REVIEW- Marfa Girl 2: Larry Clark’s first sequel finally confronts the consequences of his characters’ behaviour

Back in 2012, provocateur filmmaker/photographer Larry Clark (Kids, Ken Park) directed Marfa Girl, a bleak look at the life of a 16 year old-skater, Adam and the relationships he forms and ruins in the small desert-town of Marfa, Texas. Despite little praise for the film, Clark’s passion for the content has led him to create his first ever sequel. For a director whose body of work is so fixated on examining characters in a short time frame (Kids is set in a 24 hour period), Marfa Girl 2 is the first time Clark has allowed his characters to face down the consequences of their hedonistic actions.

We revisit Adam and the other residents of Marfa a couple of years down the line from the previous film. Adam is now a father to two children with two different women; Inez, his live-in girlfriend and Donna. Marfa Girl (Drake Burnette) also has a child now, a product of the violent rape she endured at the end of the first film. The women of Marfa Girl 2 struggle with the disappointment and anger directed towards the men in their lives: Adam’s mother wishes he would get a job, his kids’ mothers wish he would financially support the children’s upbringing and Marfa Girl sees the face of her rapist every time she looks at her baby. Adam, however, seems to have made little progress.

The lack-lustre but seemingly irresistible deadbeat skater is truly a lost cause, and this sequel would be a perfect moment for a character arc but Adam is unfortunately irredeemable. His life of sex, weed and ignoring responsibilities wore thin in the last film but becomes just about unbearable as his immaturity shines on as the women around him strive for balance. The film’s loose plot charts Adam and the other Marfa residents’ progress and failures as they grow older, still revelling in sex and drugs, despite their new found responsibilities.

Frequent and explicitly detailed sex scenes are no new addition to Clark’s work. Skinny, youthful bodies are examined and lusted over with his camera, constantly teetering on a line that feels at one moment appreciative and natural to then borderline perverse. This free attitude to sex harks back to a scene with Marfa Girl in the first film, which is for some purpose replayed in the second, when she states that “Sex is just another form of communication”. While I’m sure Clark had a perfectly symbolic reasoning behind these young people’s bodies so regularly ‘conversing’, it never really seems to say anything at all when there is so little development in most of the characters. The lack of character progression is not assisted by the films incredibly short run-time either, cut from 106 minutes to 77, one can only imagine the amount of unnecessary crotch shots we missed out on.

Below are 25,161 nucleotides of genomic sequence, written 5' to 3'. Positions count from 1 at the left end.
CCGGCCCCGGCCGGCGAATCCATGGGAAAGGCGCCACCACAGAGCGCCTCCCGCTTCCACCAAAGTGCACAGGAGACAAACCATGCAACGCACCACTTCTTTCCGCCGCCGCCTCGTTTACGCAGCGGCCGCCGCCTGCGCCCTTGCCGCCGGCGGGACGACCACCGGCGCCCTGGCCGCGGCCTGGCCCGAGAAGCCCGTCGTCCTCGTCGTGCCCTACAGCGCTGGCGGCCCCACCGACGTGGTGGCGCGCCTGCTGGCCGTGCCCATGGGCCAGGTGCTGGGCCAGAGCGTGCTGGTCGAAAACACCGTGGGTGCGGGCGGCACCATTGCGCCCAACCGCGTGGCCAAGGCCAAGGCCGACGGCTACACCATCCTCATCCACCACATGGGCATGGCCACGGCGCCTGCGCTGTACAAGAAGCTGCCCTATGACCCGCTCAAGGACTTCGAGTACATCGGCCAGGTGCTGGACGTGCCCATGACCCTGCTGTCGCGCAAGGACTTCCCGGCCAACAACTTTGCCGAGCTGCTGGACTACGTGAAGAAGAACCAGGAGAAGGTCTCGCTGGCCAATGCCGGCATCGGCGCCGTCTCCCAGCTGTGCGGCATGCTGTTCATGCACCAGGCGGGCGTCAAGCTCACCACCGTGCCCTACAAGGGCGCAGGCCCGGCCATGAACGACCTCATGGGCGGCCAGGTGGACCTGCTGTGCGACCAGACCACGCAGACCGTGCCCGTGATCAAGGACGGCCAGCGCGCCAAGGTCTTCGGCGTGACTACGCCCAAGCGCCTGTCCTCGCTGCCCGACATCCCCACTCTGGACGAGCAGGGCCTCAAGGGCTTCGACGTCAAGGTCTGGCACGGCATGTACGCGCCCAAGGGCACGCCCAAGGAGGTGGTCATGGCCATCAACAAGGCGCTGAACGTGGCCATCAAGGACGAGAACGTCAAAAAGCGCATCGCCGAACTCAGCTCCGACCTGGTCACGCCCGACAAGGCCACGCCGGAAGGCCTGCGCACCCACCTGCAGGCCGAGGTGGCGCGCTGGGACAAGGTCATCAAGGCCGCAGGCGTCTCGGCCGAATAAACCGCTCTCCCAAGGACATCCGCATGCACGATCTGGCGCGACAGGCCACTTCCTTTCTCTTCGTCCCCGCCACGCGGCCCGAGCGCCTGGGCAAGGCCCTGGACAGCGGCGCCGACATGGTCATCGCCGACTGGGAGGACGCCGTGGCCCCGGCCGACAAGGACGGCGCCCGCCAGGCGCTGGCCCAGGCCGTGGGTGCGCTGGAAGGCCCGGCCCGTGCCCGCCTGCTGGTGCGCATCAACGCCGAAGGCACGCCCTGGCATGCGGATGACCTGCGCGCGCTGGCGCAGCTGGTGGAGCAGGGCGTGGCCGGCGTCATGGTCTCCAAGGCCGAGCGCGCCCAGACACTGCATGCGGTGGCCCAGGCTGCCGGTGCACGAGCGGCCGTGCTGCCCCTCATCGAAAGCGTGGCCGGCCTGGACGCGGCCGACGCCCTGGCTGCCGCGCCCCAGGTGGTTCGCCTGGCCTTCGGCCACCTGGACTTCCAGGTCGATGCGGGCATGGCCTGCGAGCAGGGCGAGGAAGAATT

Marfa Girl 2 seems like a penultimate marker of Clark’s career, looking back on a body of work that has potentially glorified the violence, destruction and poverty within America. Clark’s naturalistic and often grimy film-making style once held an important place in youth-led cinema, reflecting on the outermost fringes of society and subculture. But for a lesser-known film’s sequel to work, there has to be something worth going back to. The decision to stare down characters that have never faced repercussions for their terrible actions is certainly a brave one at that, one that goes against the grain of Clark’s usual snapshot-in-time storytelling, but unfortunately for Marfa Girl 2, physicality is favoured over soul and his characters continue to not care about their lives, so why should we either?

 

by Chloe Leeson

Chloe Leeson is the founder of Screen Queens. She hails from the north of England (the proper north that people think is actually Scotland but isn’t). Her lifesource is Harmony Korine’s 90s Letterman interviews and Ezra Miller’s jawline. She is a costume designer for hire who spends way too much time watching bad horror movies. Her favourite films are Into The Wild, Lords of Dogtown, Stand by Me and Pan’s Labyrinth. She rants about cinema screenings @kawaiigoff and logs them on letterboxd here

Categories: Reviews

Tagged as: , , ,

Leave a Reply

Fill in your details below or click an icon to log in:

WordPress.com Logo

You are commenting using your WordPress.com account. Log Out /  Change )

Google+ photo

You are commenting using your Google+ account. Log Out /  Change )

Twitter picture

You are commenting using your Twitter account. Log Out /  Change )

Facebook photo

You are commenting using your Facebook account. Log Out /  Change )

Connecting to %s

This site uses Akismet to reduce spam. Learn how your comment data is processed.